Ministry of Education
Feature | MOE

Charting New Horizons in Tech-Driven Education

The Ministry of Education (MOE) provides quality education and lifelong learning opportunities for students. Scholar Claudia Chew Han Ngee is part of the team at MOE Educational Technology Division (ETD) driving educational technology forward to keep up with changing times.

Claudia Chew Han Ngee is an Educational Technology Officer in the Educational Technology Division, MOE. As a recipient of the MOE Teaching Scholarship, she graduated with a Bachelor of Arts in Geography (Honours I) and a Master of Science in Urban Studies from University College London in the UK.

The ’circuit breaker’ strategy implemented by the Singapore Government to pre-empt escalating COVID-19 infections marked a turning point for the field of education, as virtual learning became an integral part of the education landscape.

For Claudia Chew Han Ngee, a recipient of the MOE Teaching Scholarship, the COVID-19 period served as a catalyst for her interest in educational technology (EdTech). She was tasked with the critical responsibility of ensuring that virtual learning remained not only viable but also effective for her students at Chung Cheng High School (Main). Her journey ultimately led her to embrace the role of an Educational Technology Officer (ETO) in the Learning Partnership in Educational Technology (LPET) branch at Educational Technology Division (ETD).

With the support of the MOE Teaching Scholarship, she completed her Bachelor of Arts in Geography (Honours I) and Master of Science in Urban Studies at University College London.

Today, her mission at the LPET branch is to enhance Singapore’s educational landscape by assisting schools in incorporating technology into their teaching methods and empowering educators and students to adopt innovative learning approaches and to adapt to the ever-evolving digital landscape.

We speak with her to find out more about her impactful role within MOE.

Could you share how the MOE Teaching Scholarship has shaped your journey as an educator?

The support the scholarship provided went much further than just financial aid — the planned summer programmes helped me prepare for my role as an educator. One of these programmes was a five-week teaching assignment at a secondary school after my second year of undergraduate studies. I was excited to be back in the classroom environment after two years. This experience was valuable as it gave me the opportunity to engage with a different profile of students and gain insight into teaching and learning practices in schools.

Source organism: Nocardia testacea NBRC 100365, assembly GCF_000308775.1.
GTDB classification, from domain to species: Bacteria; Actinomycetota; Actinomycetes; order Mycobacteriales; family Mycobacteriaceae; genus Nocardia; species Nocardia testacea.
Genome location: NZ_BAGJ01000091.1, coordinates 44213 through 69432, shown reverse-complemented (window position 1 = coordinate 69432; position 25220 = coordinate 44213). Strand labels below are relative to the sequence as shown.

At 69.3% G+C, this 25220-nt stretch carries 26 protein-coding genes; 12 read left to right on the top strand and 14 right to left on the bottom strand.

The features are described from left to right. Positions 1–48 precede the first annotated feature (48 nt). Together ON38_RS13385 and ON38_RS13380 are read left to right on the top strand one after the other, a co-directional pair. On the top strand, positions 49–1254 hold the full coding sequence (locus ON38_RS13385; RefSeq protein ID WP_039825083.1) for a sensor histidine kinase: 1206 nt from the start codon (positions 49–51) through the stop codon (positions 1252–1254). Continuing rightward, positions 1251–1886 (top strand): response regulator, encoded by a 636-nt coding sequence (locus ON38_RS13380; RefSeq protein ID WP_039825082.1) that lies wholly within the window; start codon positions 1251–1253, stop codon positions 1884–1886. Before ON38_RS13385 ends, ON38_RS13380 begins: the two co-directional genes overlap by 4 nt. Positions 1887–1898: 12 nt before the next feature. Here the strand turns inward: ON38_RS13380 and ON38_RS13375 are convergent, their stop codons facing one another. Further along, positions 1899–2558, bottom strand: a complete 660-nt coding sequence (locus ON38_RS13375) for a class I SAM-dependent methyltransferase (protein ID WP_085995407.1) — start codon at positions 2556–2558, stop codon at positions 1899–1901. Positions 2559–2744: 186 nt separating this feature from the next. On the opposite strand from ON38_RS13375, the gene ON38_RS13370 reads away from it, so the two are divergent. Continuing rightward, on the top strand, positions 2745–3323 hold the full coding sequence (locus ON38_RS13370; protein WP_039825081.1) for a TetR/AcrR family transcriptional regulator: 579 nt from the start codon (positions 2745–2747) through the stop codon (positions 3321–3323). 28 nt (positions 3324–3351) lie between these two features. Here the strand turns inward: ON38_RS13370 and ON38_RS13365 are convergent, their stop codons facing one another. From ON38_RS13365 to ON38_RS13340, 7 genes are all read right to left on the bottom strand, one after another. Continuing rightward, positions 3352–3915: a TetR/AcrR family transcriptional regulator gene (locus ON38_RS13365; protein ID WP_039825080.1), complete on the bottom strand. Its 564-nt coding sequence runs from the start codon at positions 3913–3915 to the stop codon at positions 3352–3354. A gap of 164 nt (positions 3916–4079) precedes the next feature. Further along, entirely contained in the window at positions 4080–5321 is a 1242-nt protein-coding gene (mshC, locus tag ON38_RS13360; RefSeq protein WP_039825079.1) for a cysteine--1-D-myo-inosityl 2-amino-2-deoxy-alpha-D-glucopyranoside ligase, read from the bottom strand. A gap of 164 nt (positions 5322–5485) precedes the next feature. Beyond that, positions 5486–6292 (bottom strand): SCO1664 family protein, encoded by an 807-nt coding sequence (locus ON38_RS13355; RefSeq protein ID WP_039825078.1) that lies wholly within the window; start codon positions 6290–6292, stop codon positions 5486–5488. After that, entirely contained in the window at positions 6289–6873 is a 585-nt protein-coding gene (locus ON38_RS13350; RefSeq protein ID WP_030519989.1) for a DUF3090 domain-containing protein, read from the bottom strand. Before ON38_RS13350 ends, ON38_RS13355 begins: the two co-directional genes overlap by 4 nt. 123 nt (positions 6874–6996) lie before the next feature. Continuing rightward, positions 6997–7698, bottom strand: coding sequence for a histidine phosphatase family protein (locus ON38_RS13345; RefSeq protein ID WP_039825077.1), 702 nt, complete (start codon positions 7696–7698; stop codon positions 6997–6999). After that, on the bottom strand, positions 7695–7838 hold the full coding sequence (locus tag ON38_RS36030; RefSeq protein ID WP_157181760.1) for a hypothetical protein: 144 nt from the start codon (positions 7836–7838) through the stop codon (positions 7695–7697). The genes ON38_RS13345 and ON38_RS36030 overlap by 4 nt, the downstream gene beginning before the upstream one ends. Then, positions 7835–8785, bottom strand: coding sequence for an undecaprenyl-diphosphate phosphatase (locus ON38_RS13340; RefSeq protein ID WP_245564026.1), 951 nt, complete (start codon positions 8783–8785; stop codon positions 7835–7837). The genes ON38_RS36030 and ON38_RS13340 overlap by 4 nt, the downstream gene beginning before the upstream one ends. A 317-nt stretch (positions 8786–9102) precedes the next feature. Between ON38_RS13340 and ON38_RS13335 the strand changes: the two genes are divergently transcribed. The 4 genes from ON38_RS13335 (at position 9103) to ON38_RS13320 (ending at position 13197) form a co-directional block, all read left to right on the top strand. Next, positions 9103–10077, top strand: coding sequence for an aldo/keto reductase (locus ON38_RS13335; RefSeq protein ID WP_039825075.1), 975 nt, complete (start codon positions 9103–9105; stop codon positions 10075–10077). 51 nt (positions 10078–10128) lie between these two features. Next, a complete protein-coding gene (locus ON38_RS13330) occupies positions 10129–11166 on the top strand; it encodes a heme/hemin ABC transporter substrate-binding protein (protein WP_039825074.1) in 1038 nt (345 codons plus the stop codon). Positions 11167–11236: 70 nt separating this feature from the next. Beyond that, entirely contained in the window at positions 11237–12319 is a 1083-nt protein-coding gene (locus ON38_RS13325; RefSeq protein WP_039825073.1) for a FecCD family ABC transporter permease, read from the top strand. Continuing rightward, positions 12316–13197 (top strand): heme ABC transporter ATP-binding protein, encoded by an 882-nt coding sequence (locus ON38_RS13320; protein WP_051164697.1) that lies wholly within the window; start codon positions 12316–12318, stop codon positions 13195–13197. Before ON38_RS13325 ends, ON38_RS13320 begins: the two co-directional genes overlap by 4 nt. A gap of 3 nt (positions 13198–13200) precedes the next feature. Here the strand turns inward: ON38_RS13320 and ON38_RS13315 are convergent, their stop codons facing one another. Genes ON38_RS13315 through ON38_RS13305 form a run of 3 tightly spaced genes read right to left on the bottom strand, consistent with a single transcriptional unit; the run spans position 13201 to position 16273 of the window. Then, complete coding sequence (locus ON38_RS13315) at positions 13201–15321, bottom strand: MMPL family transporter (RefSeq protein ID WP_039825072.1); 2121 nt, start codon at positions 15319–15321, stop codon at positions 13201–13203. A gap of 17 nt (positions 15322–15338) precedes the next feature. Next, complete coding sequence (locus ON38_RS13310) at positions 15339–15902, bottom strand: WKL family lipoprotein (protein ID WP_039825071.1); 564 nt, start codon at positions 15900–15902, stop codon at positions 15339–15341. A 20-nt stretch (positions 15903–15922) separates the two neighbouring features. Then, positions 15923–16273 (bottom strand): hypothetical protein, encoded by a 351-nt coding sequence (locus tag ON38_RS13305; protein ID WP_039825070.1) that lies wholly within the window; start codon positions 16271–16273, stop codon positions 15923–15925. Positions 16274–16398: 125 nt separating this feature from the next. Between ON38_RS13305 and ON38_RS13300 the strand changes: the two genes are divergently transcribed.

During that same summer break, I also attended a workshop on policymaking as part of the scholarship programme. This experience helped me understand the many considerations that underpin the policy formulation process and better appreciate the work undertaken within the broader MOE landscape.

There is a major focus on education technology in the work you do today. What caught your attention?

My interest in EdTech was sparked during the COVID-19 period when schools had to transit to full home-based learning almost overnight. Admittedly, my colleagues and I struggled at first to ensure that virtual learning remained meaningful and effective. These changes, however, provided much impetus for me to experiment with a host of different EdTech tools to engage my students, monitor their learning and provide feedback. Through this experience, I realised the many opportunities that technology affords to facilitate active learning and enjoyed the process of tinkering with different EdTech tools! This eventually led to my decision to join ETD.